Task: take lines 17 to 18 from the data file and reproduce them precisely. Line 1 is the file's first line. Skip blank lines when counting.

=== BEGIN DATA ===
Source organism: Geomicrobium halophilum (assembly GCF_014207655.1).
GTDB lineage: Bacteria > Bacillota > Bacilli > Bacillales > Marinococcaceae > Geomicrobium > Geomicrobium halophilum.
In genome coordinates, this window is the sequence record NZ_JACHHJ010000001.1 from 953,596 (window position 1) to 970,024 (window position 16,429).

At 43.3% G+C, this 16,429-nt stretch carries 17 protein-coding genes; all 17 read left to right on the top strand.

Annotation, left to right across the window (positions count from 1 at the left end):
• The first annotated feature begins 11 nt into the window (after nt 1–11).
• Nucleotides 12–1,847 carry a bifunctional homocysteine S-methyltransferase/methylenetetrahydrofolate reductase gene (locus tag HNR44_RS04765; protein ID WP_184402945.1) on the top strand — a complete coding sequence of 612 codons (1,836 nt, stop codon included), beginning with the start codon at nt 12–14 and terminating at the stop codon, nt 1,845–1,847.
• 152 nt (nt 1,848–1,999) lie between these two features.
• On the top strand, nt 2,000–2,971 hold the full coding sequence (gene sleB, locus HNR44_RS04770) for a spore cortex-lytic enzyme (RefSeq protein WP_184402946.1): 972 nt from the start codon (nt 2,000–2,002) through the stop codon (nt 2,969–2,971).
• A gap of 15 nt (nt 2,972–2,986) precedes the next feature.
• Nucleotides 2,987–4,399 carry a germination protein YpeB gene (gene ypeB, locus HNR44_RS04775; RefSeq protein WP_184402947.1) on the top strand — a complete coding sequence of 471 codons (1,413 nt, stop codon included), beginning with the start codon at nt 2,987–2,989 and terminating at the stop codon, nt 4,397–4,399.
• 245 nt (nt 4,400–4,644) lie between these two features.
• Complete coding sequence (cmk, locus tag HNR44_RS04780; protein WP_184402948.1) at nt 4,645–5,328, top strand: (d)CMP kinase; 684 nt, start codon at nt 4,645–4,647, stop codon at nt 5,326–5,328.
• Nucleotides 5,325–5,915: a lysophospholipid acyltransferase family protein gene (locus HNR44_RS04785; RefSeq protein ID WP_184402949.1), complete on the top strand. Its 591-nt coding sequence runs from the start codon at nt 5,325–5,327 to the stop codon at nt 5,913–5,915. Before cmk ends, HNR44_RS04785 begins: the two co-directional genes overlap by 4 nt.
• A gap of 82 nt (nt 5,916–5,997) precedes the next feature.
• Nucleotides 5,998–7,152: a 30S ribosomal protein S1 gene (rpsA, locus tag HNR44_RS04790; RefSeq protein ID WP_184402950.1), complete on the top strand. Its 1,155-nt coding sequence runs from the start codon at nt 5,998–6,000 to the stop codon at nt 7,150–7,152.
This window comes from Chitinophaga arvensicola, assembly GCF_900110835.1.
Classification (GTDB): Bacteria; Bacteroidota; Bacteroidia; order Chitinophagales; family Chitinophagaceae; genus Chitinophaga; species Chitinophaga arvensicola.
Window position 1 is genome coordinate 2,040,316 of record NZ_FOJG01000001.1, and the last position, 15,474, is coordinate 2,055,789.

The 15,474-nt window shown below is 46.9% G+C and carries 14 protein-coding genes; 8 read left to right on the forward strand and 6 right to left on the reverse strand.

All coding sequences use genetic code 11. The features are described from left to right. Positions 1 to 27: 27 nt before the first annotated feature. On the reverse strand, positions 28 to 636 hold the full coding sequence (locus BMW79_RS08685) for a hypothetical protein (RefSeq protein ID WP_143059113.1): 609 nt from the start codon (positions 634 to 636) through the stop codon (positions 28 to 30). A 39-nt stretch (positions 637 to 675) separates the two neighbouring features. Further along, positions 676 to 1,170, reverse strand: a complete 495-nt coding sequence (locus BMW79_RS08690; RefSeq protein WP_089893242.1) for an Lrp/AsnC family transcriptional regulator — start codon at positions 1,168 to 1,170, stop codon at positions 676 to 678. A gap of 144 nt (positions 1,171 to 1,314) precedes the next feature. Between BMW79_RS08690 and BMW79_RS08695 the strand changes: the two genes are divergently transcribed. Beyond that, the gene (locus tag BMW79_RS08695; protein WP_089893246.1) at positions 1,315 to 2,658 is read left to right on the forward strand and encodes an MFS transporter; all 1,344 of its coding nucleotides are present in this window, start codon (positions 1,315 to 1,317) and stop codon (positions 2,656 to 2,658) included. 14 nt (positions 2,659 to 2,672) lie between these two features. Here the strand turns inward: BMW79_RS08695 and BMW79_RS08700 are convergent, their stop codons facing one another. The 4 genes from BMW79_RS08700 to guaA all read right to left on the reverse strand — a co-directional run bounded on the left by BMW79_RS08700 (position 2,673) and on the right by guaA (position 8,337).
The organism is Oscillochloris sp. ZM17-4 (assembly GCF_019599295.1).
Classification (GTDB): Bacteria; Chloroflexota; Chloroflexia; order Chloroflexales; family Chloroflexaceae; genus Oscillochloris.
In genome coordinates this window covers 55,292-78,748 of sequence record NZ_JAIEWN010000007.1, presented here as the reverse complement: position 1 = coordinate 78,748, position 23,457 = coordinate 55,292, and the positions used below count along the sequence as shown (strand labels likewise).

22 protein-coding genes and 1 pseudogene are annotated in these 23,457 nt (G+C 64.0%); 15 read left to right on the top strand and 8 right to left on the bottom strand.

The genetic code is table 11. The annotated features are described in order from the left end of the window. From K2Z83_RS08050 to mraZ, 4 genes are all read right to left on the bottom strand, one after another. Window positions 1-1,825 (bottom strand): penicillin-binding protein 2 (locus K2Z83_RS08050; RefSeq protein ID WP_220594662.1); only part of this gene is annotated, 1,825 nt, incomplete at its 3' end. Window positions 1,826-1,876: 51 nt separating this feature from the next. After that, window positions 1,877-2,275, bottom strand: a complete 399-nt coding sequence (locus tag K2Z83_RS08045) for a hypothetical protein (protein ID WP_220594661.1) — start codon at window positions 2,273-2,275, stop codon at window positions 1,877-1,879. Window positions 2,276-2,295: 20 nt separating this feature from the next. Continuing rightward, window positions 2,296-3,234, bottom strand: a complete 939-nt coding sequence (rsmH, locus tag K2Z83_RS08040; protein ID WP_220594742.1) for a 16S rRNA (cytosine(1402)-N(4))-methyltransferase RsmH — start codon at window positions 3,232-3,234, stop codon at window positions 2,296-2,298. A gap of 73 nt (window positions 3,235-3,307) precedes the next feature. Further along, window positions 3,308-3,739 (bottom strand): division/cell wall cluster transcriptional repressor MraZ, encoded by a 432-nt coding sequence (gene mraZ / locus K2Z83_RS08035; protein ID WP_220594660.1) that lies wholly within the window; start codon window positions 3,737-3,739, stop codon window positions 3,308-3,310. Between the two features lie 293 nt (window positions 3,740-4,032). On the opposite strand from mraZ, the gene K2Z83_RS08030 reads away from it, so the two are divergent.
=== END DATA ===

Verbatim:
This window comes from Chitinophaga arvensicola, assembly GCF_900110835.1.
Classification (GTDB): Bacteria; Bacteroidota; Bacteroidia; order Chitinophagales; family Chitinophagaceae; genus Chitinophaga; species Chitinophaga arvensicola.